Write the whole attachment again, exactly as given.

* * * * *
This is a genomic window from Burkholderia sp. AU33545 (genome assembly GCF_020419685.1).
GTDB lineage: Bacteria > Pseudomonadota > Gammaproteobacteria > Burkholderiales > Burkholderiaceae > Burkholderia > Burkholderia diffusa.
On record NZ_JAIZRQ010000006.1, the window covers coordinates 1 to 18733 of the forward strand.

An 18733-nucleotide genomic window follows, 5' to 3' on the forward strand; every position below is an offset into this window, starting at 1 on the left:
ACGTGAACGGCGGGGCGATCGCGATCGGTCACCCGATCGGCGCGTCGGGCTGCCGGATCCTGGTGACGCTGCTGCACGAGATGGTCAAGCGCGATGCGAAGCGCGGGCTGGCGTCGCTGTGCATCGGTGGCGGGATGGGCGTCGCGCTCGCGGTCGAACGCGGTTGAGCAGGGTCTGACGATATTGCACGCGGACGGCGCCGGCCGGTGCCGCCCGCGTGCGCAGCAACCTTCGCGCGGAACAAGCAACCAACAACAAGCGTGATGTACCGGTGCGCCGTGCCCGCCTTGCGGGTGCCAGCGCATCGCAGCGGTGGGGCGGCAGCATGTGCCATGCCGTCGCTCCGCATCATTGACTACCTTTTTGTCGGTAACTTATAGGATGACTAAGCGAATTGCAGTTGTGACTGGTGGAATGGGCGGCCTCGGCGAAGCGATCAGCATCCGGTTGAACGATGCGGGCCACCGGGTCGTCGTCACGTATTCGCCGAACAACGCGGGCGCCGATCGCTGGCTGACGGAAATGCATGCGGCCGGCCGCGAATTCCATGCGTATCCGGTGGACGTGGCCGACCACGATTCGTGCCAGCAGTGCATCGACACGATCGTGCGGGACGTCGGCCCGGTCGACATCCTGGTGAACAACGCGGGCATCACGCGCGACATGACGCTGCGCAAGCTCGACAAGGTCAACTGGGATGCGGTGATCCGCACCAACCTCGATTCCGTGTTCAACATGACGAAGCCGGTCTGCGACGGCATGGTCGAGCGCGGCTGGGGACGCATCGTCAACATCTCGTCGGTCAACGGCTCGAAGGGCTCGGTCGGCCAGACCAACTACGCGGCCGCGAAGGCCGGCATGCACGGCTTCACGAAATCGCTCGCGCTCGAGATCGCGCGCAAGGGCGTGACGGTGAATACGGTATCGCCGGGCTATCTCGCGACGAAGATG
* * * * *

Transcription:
This is a genomic window from Burkholderia sp. AU33545 (genome assembly GCF_020419685.1).
GTDB lineage: Bacteria > Pseudomonadota > Gammaproteobacteria > Burkholderiales > Burkholderiaceae > Burkholderia > Burkholderia diffusa.
On record NZ_JAIZRQ010000006.1, the window covers coordinates 1 to 18733 of the forward strand.

An 18733-nucleotide genomic window follows, 5' to 3' on the forward strand; every position below is an offset into this window, starting at 1 on the left:
ACGTGAACGGCGGGGCGATCGCGATCGGTCACCCGATCGGCGCGTCGGGCTGCCGGATCCTGGTGACGCTGCTGCACGAGATGGTCAAGCGCGATGCGAAGCGCGGGCTGGCGTCGCTGTGCATCGGTGGCGGGATGGGCGTCGCGCTCGCGGTCGAACGCGGTTGAGCAGGGTCTGACGATATTGCACGCGGACGGCGCCGGCCGGTGCCGCCCGCGTGCGCAGCAACCTTCGCGCGGAACAAGCAACCAACAACAAGCGTGATGTACCGGTGCGCCGTGCCCGCCTTGCGGGTGCCAGCGCATCGCAGCGGTGGGGCGGCAGCATGTGCCATGCCGTCGCTCCGCATCATTGACTACCTTTTTGTCGGTAACTTATAGGATGACTAAGCGAATTGCAGTTGTGACTGGTGGAATGGGCGGCCTCGGCGAAGCGATCAGCATCCGGTTGAACGATGCGGGCCACCGGGTCGTCGTCACGTATTCGCCGAACAACGCGGGCGCCGATCGCTGGCTGACGGAAATGCATGCGGCCGGCCGCGAATTCCATGCGTATCCGGTGGACGTGGCCGACCACGATTCGTGCCAGCAGTGCATCGACACGATCGTGCGGGACGTCGGCCCGGTCGACATCCTGGTGAACAACGCGGGCATCACGCGCGACATGACGCTGCGCAAGCTCGACAAGGTCAACTGGGATGCGGTGATCCGCACCAACCTCGATTCCGTGTTCAACATGACGAAGCCGGTCTGCGACGGCATGGTCGAGCGCGGCTGGGGACGCATCGTCAACATCTCGTCGGTCAACGGCTCGAAGGGCTCGGTCGGCCAGACCAACTACGCGGCCGCGAAGGCCGGCATGCACGGCTTCACGAAATCGCTCGCGCTCGAGATCGCGCGCAAGGGCGTGACGGTGAATACGGTATCGCCGGGCTATCTCGCGACGAAGATG